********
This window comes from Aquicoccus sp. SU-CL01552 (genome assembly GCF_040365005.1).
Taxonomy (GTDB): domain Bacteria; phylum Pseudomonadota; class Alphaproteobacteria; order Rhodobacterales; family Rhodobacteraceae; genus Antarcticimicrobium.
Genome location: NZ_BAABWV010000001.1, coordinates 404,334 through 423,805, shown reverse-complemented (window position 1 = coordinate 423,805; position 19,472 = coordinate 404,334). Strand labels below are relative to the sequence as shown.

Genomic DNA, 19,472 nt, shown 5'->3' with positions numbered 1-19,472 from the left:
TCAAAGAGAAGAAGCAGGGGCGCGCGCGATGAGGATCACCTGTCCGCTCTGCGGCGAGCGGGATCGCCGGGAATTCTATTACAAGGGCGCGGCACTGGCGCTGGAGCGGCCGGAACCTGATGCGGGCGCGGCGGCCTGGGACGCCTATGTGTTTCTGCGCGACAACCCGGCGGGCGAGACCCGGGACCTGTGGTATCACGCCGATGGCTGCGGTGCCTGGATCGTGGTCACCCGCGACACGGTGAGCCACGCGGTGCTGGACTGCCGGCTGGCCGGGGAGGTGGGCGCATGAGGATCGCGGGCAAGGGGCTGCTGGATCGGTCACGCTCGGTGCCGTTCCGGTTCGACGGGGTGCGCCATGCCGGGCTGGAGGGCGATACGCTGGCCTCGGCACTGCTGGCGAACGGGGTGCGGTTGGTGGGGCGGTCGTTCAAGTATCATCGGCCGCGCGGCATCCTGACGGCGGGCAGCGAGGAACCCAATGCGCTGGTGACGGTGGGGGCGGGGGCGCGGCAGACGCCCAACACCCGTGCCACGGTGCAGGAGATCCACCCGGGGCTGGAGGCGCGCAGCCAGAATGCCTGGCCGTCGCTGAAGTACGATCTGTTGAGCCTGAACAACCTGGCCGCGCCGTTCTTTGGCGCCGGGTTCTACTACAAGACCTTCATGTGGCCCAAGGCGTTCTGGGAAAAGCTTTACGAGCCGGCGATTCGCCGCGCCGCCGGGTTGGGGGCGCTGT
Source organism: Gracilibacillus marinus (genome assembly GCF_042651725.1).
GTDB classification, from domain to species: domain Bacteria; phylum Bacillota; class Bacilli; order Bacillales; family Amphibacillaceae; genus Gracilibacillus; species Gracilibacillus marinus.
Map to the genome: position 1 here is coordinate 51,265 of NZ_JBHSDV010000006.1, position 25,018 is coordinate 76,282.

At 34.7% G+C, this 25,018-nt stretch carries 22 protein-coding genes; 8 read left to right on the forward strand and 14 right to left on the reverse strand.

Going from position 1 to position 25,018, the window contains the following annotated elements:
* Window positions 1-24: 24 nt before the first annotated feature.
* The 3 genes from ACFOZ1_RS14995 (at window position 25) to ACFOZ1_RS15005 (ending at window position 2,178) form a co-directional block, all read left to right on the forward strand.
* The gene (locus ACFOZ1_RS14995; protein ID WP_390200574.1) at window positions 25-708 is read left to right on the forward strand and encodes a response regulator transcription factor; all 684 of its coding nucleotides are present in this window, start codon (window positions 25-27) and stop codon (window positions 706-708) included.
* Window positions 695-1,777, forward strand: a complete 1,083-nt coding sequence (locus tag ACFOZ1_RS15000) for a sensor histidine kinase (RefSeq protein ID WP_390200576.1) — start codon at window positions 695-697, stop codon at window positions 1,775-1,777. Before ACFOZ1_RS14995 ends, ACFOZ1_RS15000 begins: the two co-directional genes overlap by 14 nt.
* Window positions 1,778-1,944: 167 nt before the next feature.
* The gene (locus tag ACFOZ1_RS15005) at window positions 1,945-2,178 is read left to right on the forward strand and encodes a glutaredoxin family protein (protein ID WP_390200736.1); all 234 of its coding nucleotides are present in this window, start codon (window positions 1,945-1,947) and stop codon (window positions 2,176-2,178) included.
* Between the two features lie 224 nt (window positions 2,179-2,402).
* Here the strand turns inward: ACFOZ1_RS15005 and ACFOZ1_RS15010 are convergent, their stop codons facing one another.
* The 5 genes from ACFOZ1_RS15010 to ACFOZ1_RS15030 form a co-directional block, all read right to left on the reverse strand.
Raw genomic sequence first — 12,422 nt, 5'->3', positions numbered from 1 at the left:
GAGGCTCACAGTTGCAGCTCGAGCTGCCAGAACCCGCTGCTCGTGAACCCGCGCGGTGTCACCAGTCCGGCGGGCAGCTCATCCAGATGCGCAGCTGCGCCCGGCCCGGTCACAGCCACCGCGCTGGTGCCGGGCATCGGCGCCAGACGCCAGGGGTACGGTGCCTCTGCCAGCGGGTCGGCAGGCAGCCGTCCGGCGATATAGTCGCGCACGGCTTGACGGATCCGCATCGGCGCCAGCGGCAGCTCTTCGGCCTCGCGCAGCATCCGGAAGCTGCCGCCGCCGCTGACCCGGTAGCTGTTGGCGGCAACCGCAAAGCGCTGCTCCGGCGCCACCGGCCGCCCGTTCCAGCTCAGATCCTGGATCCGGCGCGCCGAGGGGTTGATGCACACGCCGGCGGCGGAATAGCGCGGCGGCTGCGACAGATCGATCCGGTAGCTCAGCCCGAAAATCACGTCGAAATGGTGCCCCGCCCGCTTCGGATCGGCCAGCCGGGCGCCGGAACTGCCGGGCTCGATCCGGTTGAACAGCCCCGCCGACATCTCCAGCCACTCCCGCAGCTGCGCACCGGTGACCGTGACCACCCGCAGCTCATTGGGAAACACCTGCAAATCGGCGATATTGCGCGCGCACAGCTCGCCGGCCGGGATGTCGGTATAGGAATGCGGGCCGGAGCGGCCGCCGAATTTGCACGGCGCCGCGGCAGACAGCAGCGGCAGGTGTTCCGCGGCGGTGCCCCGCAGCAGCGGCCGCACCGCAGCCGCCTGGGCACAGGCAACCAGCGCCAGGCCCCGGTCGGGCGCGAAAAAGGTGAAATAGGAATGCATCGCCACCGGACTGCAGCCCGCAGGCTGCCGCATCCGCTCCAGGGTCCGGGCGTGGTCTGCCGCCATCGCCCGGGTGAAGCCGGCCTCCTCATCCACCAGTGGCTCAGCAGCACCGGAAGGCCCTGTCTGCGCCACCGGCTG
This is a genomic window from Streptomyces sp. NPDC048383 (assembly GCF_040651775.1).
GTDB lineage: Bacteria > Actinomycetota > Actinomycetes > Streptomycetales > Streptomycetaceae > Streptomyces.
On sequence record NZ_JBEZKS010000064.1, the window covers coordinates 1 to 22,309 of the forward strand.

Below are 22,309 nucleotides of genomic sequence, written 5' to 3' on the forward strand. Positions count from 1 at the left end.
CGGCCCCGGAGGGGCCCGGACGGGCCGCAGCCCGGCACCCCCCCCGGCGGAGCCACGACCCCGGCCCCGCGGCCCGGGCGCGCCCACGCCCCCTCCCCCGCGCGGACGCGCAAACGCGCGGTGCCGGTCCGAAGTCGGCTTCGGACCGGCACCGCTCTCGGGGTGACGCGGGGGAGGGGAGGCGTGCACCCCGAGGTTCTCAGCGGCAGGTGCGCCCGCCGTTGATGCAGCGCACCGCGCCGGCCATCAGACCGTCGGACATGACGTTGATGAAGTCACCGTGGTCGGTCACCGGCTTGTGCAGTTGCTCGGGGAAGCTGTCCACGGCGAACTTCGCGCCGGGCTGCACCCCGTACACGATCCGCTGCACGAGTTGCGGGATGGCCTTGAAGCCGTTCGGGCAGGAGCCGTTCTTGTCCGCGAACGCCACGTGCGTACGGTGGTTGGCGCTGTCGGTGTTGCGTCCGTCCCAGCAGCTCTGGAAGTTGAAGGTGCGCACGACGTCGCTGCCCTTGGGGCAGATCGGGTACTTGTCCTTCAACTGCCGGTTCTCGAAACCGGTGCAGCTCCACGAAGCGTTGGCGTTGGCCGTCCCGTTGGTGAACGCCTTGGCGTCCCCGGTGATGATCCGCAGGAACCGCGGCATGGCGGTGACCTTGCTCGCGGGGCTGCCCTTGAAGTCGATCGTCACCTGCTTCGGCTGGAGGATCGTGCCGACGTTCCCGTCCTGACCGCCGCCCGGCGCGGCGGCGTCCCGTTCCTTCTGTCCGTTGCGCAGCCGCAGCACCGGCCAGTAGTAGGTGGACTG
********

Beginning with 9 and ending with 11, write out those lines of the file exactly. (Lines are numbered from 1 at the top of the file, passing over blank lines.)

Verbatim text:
At 34.7% G+C, this 25,018-nt stretch carries 22 protein-coding genes; 8 read left to right on the forward strand and 14 right to left on the reverse strand.

Going from position 1 to position 25,018, the window contains the following annotated elements:
* Window positions 1-24: 24 nt before the first annotated feature.